“I believe that I am constantly improving in math class. I have fun while getting better in your class. I struggle with doing well on the first chance tests. While I usually nail the second chance tests, I usually need the extra practice before the first chance tests to do better on those as well. For example, I got a really disappointing grade on the first chance test on factoring. I really went over that test and improved. I believe that I can be an honors level math student if I put my mind to it. I got a 92 on our last test. That is one of many examples of my mathematical abilities. I hope that I never stop learning and that from here I can only move forward.”
Isn’t it great to see how SJ has self-corrected since the middle of February? In February, SJ wrote about how his performance could improve. It has! I am most impressed with SJ’s work on the polynomials test. I loved his approach. He worked in class to make most of his corrections. The next morning he arrived before school with more questions. In fact, he had highlighted notes that said ask “Ms. Gough about this.” He was at level 2 in February and is now a solid level 3.
The following is a reflection written by WAM about her understanding in Algebra I.
“So far in Algebra I this semester, I have learned a lot, but have also been challenged. I am almost always focused in class, and trying to finish the task at hand. Sometimes, my table team and I get distracted by each other, and get off task. Mrs. Gough encourages us to stay on topic, so we can learn more. In our class, we have many group activities, where we have to work as a team. I participate in these assignments, and help others if they do not understand. I have learned from these group activities that when my team is there to help me along the way, I learn the material better, and it is clearer. When I do not understand something, I ask my table members for help. If my team doesn’t know, I ask my other classmates, or Mrs. Gough. I know that when I ask questions, it helps me have a much better understanding. Also, to practice, and to learn, I do my homework. I do my homework every night, and come to Office Hours regularly to complete it. Sometimes, I forget to do deep practice, which is an opportunity that I should take. I know that doing deep practice helps to learn from your mistakes so you don’t make them again. I always study and put my best effort into the first chance tests, and the formative assessments. I know that putting a lot of effort into them makes me understand what areas I need to work on. I like the fact that we can have a second chance test, because it makes you learn the concepts that you didn’t know when you took the first test. Over all, I have put in a lot of effort, and try my best to improve.”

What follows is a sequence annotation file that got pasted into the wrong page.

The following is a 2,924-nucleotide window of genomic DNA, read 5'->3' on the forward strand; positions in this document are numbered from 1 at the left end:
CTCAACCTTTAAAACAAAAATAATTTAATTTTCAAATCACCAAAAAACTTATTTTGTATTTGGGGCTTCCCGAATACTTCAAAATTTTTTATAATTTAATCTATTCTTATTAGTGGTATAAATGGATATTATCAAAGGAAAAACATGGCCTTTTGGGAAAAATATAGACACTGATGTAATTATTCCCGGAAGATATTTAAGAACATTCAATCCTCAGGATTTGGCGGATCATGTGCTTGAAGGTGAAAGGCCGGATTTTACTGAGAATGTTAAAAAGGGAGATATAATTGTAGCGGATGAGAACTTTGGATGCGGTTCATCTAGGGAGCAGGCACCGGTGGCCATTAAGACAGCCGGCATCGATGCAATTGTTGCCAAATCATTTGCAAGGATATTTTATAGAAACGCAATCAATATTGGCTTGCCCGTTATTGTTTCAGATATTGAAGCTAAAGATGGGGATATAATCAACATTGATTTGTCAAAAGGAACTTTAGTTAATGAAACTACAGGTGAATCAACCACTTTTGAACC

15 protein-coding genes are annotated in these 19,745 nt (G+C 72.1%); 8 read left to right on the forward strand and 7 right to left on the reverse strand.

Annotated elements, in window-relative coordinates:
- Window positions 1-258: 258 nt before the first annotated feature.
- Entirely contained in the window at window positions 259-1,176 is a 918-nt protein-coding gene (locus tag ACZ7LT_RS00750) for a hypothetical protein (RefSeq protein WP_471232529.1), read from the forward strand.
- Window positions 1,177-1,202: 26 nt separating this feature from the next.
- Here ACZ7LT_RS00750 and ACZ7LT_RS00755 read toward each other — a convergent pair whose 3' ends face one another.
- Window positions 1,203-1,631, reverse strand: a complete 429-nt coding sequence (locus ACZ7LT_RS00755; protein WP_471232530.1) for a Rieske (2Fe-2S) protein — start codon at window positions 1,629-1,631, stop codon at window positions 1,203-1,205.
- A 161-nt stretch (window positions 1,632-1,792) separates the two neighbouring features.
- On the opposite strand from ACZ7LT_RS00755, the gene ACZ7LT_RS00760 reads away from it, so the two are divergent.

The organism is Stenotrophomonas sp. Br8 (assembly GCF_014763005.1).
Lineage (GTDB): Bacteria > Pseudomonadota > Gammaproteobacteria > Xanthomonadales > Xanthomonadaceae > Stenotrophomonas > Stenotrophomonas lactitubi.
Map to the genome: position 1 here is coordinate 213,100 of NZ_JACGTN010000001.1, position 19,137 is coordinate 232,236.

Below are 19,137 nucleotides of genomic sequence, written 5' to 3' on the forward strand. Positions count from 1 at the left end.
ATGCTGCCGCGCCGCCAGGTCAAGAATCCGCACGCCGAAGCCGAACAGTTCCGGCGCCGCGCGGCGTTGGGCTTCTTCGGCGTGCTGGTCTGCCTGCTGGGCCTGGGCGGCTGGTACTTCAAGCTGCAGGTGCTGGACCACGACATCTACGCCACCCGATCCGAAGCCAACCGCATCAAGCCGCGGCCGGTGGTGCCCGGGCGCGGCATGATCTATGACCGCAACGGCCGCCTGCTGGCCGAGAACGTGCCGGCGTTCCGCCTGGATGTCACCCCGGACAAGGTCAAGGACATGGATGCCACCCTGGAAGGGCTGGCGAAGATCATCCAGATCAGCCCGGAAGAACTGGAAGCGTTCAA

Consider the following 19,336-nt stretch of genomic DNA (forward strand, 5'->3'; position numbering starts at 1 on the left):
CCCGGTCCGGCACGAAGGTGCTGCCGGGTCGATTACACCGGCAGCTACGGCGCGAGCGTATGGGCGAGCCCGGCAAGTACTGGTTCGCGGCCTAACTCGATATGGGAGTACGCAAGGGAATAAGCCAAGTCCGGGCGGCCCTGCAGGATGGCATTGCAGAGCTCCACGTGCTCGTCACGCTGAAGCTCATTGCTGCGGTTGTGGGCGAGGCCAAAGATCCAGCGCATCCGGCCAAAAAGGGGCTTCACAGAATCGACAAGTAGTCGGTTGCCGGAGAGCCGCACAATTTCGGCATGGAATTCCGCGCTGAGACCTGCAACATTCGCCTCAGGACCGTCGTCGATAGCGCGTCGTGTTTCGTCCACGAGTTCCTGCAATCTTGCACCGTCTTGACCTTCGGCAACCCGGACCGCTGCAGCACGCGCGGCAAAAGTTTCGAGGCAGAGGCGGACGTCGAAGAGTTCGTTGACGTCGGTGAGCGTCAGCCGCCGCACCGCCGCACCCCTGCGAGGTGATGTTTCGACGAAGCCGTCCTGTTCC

And then her reflection in March:
“Since the last interim, I feel like I have improved a lot in Algebra. I have started to take math more seriously, and focus on my studying. Before, I made good grades in math, but I think I was learning the material, but it wasn’t sticking with me. Now, I am trying to really understand the material, so that sticks with me. Since then, I have tried to study my hardest to prepare for the first chance test, rather than using the second chance test as a comfort. When I go into the First Chance test with a mindset of thinking that my best and final work has to be now, I do better. If I try my best on the first chance test, then the second chance test is only used to make my understanding better, rather than a re-take of the test. In the first Interim, my first chance tests weren’t so great. The more answers I got incorrect on the first test, the more problems I had to redo on the second. The more problems I have to redo, the more likely I am to get some problems wrong. Lesson learned, put all your effort into the first time. Also, since the first interim, I have put more effort into my homework. Before, I rush through my homework, just so I could finish it. I would sometimes do deep practice, but would frequently forget. I think that before I was being lazy with my homework. Now, I do my homework with more effort. I do each problem, then check the answers, and if I get it wrong, I keep trying it until I understand how. Overall, I am putting more effort into the class, and more effort into my learning.”
I confirm that she is living what she has written. While I think the algebra that we are learning is important, the lessons of effort and work ethic that WAM expresses above are much more valuable skills to learn. I am very proud of her learning and her dedication to the learning of others.
Once our expectations were clear, our learners begin to work to meet them.
Isn’t it great that they talk about their learning?